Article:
The X-Tube looks like a vacuum tube from inside an old radio that would have broadcast Wells. It’s really a small processor that plugs into a computer through a USB connection to produce surround sound for headphones. The warm glow? A blue LED light.

The device processes DTS Surround Sensation software to alter the volume of certain frequencies and add delays to some sounds, all psychoacoustic tricks to fool the brain into perceiving sound as coming not just from left and right, but from the front and back as well. The device, which comes with over-the-ear headphones, isn’t easy to find in the United States, but can be ordered from Japan for about $US95.

Sometimes, retro designers cloak the electronics in something other than older electronics. Makers of laptop covers usually brag about the high-tech materials they use: high-impact plastics, advanced neoprenes or carbon fiber. Twelve South brags that its MacBook Pro and iPad cases use old-fashioned bookbinding technology. The covers are leather-bound and distressed to look like a collectible volume. The cases have a hard cover on top and bottom, with a zipper around the center to keep your computer secure.

The BookBook covers are priced at $US80 to $US100, depending on the size of your computer. The company says the covers disguise the device inside and could deter thieves — unless they know that many collectible books are worth far more than the next new thing.

The New York Times

Sourced & published by Henry Sapiecha

Mathematics and computers ‘solve’ Rubik’s Cube

PALO ALTO, Calif. (UPI) — U.S. mathematicians say they’ve solved the riddle of the minimum number of moves it takes to solve the Rubik’s Cube puzzle, a figure they call “God’s number.”

A team from Palo Alto, Calif., says every possible scrambled arrangement of the puzzle can be solved in no more than 20 moves, NewScientist.com reported Wednesday.

They combined computing power with mathematical insights to check all 43 quintillion possible jumbled positions the cube can take, says Tomas Rokicki, a programmer who has spent 15 years looking for the least number of moves guaranteed to solve any configuration of the Rubik’s cube.

“The primary breakthrough was figuring out a way to solve so many positions, all at once, at such a fast rate,” Rokicki says.

Previous computer methods solved around 4,000 possible cubes a second by attempting a set of starting moves, then determining if the resulting position was closer to the solution. If not, the computer would throw out those moves and start again.

Rokicki’s key insight was to realize these dead-end moves are actually solutions to a different starting position, which led him to a computer algorithm that could try out 1 billion cubes per second.

The team has dubbed the 20-moves solution “God’s number,” the assumption being that even the Almighty couldn’t solve the puzzle faster, NewScientist said.

Copyright 2010 by United Press International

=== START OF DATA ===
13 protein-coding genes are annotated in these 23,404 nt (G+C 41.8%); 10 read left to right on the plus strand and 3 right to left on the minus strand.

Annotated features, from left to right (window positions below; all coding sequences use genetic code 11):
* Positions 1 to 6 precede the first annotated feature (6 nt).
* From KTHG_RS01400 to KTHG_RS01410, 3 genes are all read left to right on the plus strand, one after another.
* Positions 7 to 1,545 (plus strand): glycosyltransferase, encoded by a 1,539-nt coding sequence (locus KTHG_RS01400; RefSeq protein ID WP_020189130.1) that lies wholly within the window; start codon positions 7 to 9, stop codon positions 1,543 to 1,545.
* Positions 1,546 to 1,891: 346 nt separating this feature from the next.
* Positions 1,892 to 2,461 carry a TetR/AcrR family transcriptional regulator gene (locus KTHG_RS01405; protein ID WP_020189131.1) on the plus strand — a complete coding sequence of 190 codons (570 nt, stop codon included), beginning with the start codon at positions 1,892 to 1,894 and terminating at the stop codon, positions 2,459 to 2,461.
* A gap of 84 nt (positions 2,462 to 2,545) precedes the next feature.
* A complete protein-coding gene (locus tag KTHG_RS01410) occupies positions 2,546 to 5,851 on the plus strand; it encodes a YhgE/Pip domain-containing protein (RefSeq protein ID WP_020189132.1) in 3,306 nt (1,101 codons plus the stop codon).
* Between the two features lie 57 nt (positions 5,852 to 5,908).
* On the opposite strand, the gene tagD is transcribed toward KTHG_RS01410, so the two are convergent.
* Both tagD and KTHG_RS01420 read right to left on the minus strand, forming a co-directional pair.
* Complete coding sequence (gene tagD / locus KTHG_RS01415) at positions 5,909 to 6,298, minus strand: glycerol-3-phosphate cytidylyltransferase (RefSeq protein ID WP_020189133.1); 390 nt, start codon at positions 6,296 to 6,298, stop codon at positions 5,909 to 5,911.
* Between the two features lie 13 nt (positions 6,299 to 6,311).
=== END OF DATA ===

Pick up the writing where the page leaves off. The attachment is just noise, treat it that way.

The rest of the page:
Sourced & published by Henry sapiecha

The man who will use his skill and constructive imagination to see how much he can give for a dollar instead of how little he can give for a dollar is bound to succeed


Sourced and published by Henry Sapiecha



A mineral for hungry people? Apatite is a phosphate mineral with the composition Ca5[PO4]3(OH,F,Cl). It has been used extensively as a phosphorus fertilizer and is still mined for that purpose today. The mineral called “asparagus stone” is a appropriately a type of green apatite. Ironically, apatite is the mineral that makes up the teeth in all vertebrate animals as well as their bones.

The gem material makes a great faceted stone.


Thanks to ‘Sparkly’ Sally Ewen for suggesting this molecule and to Sean and to Kay Dekker for some info about it.

Apatite - click for 3D structure

Sourced and published by Henry Sapiecha 18th October 2009


Angelic Acid


Angelic acid isn’t very angelic at all – it’s a defence substance for certain beetles. It gets its name from the Swedish plant Garden Angelica (Archangelica officinalis) from whose roots it was first obtained in the 1840s. Its proper name is (Z)-2-methyl-2-butenoic acid. The other isomer (E) goes by the equally silly name of tiglic acid (from the plant Croton tiglium, the source of croton oil) and is also a beetle defence substance.

Thanks to Andrew Walden for suggesting these molecules and to Florian Raab and Bo Ohlson for providing some of the information about them.

Angelic acid - click for 3D structure
Tiglic acid - click for 3D structure

Sourced and published by Henry Sapiecha 18th October 2009



More than 5,000 years ago, the Chinese discovered how
to make silk from silkworm cocoons. For about 3,000 years,
the Chinese kept this discoverya secret.
Because poor people could not afford real silk,
they tried to make other cloth look silky.
Women would beat on cotton with sticks to